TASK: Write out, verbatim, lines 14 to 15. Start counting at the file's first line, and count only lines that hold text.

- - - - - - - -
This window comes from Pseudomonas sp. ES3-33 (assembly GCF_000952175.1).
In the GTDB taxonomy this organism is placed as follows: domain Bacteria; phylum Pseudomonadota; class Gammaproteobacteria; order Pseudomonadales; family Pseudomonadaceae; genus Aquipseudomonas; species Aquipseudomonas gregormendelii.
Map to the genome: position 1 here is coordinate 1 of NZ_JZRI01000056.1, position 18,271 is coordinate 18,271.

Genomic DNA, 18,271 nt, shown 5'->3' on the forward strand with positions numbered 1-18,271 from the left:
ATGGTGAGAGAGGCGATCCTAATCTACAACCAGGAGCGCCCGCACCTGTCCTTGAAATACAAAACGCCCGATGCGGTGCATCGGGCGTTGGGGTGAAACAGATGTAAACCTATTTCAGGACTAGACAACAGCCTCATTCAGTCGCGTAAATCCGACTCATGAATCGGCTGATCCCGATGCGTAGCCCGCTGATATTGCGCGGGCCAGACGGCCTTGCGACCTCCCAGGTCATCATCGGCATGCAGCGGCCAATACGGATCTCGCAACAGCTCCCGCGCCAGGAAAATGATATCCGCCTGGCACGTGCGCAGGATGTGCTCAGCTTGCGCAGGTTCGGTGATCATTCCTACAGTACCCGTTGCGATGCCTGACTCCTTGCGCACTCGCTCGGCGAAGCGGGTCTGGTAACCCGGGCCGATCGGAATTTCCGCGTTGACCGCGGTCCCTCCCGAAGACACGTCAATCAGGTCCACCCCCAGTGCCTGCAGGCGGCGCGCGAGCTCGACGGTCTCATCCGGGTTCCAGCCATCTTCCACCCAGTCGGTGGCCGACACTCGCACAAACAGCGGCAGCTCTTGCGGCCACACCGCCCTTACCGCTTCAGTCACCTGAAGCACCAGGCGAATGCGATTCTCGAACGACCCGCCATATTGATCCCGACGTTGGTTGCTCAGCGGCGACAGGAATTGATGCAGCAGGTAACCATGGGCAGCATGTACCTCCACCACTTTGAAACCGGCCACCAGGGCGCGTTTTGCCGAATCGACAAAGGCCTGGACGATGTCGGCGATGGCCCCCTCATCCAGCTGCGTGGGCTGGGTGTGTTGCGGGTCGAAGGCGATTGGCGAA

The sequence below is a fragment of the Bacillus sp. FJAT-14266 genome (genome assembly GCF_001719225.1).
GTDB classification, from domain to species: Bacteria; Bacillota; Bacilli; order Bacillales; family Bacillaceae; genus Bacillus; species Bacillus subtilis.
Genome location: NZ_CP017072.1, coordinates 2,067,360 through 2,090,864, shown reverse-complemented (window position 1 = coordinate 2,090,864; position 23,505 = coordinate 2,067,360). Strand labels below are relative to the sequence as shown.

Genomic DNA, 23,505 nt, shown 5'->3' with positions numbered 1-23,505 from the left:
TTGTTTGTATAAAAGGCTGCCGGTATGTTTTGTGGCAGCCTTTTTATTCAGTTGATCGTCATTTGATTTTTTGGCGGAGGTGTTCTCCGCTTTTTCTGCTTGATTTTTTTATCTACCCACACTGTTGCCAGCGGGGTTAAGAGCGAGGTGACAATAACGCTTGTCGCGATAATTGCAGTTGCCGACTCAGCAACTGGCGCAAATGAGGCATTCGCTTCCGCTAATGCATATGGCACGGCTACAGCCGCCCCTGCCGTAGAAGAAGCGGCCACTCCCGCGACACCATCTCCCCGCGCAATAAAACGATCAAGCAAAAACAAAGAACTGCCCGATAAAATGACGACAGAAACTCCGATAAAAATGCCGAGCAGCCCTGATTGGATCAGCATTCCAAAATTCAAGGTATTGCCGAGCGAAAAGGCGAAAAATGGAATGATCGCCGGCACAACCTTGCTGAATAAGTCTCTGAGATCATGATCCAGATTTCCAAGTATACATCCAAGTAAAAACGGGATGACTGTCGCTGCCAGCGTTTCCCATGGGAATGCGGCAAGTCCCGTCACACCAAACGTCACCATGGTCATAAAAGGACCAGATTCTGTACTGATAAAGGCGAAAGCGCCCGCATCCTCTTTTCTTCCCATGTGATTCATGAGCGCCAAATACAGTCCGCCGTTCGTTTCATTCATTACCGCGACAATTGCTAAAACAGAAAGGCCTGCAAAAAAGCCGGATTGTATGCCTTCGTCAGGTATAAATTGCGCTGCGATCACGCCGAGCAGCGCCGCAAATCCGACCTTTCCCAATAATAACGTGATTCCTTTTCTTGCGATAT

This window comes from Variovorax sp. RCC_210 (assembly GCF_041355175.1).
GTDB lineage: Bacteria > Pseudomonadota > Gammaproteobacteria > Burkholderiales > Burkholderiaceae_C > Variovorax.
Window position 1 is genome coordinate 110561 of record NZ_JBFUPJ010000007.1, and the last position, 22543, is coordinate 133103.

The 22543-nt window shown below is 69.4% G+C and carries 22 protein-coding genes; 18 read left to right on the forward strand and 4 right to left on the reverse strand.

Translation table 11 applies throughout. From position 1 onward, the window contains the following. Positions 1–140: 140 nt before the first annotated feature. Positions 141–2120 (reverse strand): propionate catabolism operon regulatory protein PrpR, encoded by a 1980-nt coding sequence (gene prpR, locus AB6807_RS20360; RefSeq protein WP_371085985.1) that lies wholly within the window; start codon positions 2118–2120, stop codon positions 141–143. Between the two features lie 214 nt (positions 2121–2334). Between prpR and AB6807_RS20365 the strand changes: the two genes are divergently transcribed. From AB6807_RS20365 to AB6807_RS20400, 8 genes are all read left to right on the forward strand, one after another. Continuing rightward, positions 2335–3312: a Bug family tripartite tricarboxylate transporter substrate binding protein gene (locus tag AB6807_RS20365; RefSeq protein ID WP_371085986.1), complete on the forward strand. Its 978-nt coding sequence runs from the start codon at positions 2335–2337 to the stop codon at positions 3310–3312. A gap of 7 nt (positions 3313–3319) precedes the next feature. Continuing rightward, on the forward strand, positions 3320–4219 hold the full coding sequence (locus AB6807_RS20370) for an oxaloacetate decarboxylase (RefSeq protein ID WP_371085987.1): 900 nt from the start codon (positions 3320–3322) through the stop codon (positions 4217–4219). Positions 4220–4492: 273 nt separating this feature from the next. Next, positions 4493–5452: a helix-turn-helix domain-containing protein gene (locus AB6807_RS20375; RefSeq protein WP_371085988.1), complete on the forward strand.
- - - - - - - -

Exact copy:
The 22543-nt window shown below is 69.4% G+C and carries 22 protein-coding genes; 18 read left to right on the forward strand and 4 right to left on the reverse strand.

Translation table 11 applies throughout. From position 1 onward, the window contains the following. Positions 1–140: 140 nt before the first annotated feature. Positions 141–2120 (reverse strand): propionate catabolism operon regulatory protein PrpR, encoded by a 1980-nt coding sequence (gene prpR, locus AB6807_RS20360; RefSeq protein WP_371085985.1) that lies wholly within the window; start codon positions 2118–2120, stop codon positions 141–143. Between the two features lie 214 nt (positions 2121–2334). Between prpR and AB6807_RS20365 the strand changes: the two genes are divergently transcribed. From AB6807_RS20365 to AB6807_RS20400, 8 genes are all read left to right on the forward strand, one after another. Continuing rightward, positions 2335–3312: a Bug family tripartite tricarboxylate transporter substrate binding protein gene (locus tag AB6807_RS20365; RefSeq protein ID WP_371085986.1), complete on the forward strand. Its 978-nt coding sequence runs from the start codon at positions 2335–2337 to the stop codon at positions 3310–3312. A gap of 7 nt (positions 3313–3319) precedes the next feature. Continuing rightward, on the forward strand, positions 3320–4219 hold the full coding sequence (locus AB6807_RS20370) for an oxaloacetate decarboxylase (RefSeq protein ID WP_371085987.1): 900 nt from the start codon (positions 3320–3322) through the stop codon (positions 4217–4219). Positions 4220–4492: 273 nt separating this feature from the next. Next, positions 4493–5452: a helix-turn-helix domain-containing protein gene (locus AB6807_RS20375; RefSeq protein WP_371085988.1), complete on the forward strand.